Dopaminergic innervation of the human striatum in Parkinson's disease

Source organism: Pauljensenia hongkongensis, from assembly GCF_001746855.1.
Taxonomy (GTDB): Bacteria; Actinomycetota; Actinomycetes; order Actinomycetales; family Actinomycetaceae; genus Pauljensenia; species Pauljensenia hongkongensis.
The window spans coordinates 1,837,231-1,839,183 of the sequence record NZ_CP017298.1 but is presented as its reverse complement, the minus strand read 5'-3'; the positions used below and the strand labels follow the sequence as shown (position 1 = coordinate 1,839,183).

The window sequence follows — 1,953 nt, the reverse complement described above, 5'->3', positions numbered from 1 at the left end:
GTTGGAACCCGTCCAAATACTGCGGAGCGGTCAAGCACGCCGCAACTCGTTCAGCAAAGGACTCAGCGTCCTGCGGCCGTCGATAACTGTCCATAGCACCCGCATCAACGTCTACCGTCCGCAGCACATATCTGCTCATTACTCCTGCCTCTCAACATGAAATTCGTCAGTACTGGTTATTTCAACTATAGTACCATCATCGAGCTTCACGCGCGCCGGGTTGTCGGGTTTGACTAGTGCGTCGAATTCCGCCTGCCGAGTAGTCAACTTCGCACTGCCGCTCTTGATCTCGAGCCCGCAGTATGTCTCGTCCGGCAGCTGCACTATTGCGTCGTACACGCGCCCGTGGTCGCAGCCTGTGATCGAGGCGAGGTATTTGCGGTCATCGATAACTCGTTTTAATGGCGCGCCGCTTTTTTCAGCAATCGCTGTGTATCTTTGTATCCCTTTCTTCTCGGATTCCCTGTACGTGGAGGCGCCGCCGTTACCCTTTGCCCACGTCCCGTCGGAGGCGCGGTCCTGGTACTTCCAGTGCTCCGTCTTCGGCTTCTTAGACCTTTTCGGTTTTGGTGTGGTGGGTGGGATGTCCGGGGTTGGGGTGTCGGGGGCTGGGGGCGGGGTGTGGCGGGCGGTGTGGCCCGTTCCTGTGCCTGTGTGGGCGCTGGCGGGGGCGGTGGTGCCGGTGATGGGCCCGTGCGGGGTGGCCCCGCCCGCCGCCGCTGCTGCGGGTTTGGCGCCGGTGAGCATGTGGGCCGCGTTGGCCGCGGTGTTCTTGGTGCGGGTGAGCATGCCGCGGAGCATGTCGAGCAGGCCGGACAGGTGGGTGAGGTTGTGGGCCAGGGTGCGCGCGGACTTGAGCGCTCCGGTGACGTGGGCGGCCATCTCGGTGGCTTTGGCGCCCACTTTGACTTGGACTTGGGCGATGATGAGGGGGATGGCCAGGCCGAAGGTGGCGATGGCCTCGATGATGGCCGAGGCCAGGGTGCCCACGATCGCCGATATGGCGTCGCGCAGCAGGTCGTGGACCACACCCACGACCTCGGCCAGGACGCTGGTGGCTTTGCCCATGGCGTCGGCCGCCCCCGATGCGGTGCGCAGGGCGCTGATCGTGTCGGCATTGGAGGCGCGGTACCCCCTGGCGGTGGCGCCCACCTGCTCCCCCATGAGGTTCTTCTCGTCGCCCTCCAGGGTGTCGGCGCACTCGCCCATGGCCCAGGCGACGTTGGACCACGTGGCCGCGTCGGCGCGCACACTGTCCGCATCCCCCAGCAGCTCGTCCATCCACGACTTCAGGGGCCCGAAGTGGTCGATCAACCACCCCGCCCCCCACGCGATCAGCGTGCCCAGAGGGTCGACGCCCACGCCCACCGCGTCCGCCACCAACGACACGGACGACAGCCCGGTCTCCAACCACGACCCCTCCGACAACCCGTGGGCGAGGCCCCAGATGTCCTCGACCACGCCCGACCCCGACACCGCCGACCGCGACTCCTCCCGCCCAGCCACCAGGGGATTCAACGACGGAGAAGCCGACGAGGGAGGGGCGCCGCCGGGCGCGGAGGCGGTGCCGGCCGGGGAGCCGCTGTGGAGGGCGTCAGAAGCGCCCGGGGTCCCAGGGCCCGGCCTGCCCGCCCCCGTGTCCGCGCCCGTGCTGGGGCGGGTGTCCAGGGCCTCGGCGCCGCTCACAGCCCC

In Parkinson's disease (PD), dopaminergic input to the caudate nucleus and a band of putaminal tissue abutting the external globus pallidus seems well preserved on immunohistochemical staining for the dopamine transporter. Counting of dopaminergic terminals showed that terminal density in these regions in PD was the same as that in controls, which indicates that input is truly preserved and not a consequence of a compensatory upregulation of metabolism in a reduced pool of surviving terminals. When the branching pattern of dopaminergic axons coursing through the globus pallidus was examined, we found no evidence for increased axonal sprouting in PD that might have contributed to preservation of dopaminergic input to the putamen or caudate nucleus. Although terminal counting indicated that anatomic input was preserved to parts of the striatum, dopamine uptake site density in these regions was reduced significantly. This suggests that the impact of disease in these areas is more profound than was thought previously. © 2005 Movement Disorder Society